Well I guess I might as well post my trading goals for 2011 before 2011 is over. It's hard to believe it's almost the end of February already. Like I always say, time flies whether you're having fun or not.

Every serious trader needs goals. If you don't have any goals, you're just not serious. But they have to be good goals. Bad goals are worse than none. When I first started trading, I had some really awful goals. The worst one was probably the one where I was going to make money every single day. Of course, that's just not feasible. Naturally, I failed to meet that goal, which resulted in frustration, which negativelt affected my performance, blah blah vicious circle etc.

I think I've gotten better at it. So here without further ado, is what I hope to accomplish this year.

1. Performance: I'd like to at least match the results I've posted the last two years, being at least a 30% annual return on capital.

2. Size: I want to increase my trading size. This is the only way to get richer without taking on additional risk (meaning the risk associated with investment type).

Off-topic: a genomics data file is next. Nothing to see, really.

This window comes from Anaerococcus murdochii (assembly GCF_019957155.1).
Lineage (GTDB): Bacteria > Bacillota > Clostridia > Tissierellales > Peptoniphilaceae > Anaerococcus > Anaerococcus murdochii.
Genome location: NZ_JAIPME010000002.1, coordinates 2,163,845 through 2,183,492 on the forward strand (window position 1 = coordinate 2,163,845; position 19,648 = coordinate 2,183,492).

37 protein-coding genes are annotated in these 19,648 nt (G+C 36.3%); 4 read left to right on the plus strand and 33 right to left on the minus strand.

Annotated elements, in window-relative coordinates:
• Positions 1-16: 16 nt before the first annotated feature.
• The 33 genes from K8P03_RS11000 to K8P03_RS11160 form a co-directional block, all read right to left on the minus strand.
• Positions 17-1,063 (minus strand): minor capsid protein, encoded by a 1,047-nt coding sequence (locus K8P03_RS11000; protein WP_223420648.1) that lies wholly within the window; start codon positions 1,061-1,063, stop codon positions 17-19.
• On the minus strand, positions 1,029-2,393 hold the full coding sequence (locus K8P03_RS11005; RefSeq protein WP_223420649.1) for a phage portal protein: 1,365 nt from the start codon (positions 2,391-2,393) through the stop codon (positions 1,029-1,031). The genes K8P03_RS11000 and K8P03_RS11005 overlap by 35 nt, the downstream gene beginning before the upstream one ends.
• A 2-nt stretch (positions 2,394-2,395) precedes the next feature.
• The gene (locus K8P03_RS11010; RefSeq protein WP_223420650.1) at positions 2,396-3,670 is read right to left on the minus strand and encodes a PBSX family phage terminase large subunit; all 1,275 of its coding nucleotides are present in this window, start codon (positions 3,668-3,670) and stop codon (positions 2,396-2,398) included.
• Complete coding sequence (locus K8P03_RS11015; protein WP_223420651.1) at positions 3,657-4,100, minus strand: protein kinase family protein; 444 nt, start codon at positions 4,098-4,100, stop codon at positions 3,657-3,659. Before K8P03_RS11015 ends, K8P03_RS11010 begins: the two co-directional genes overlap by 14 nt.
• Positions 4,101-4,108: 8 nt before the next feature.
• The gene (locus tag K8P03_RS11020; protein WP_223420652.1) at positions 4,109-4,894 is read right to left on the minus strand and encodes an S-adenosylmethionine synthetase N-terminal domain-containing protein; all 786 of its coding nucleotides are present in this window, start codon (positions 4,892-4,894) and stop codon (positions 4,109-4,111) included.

3. Strategy: I want to make fewer Stupid Trades. These are generally caused by lousy entry points. I need to analyze my entires more closely before pulling the trigger.

4. Diversification: No, not investing in different sectors. I want to explore different types of trading. Arbitrage is one thing I'd particularly like to learn more about this year.

That's about it. That's enough. I'm doing well on some of my earlier goals, which at one point or another included simpler things like "not losing money", "beating the Dow", "keeping a trading journal", and "not beating myself up for not meeting goals".

Can the VIX Really Predict the Market?

The VIX as a market predictor?

There was an interesting article in a few days ago, here: Although the main theme was on why the market's been on such a tear lately, there was an interesting digression in the comments about the VIX and whether or not it has any predictive powers as far as the market is concerned.

Now many people, myself included, do use the VIX to try to get a handle on future market moves. And I've found it to be quite useful, but I thought it was time to put the issue to the test, Mythbusters-style. So I decided to crank up Matlab and do a little math.

The Experiment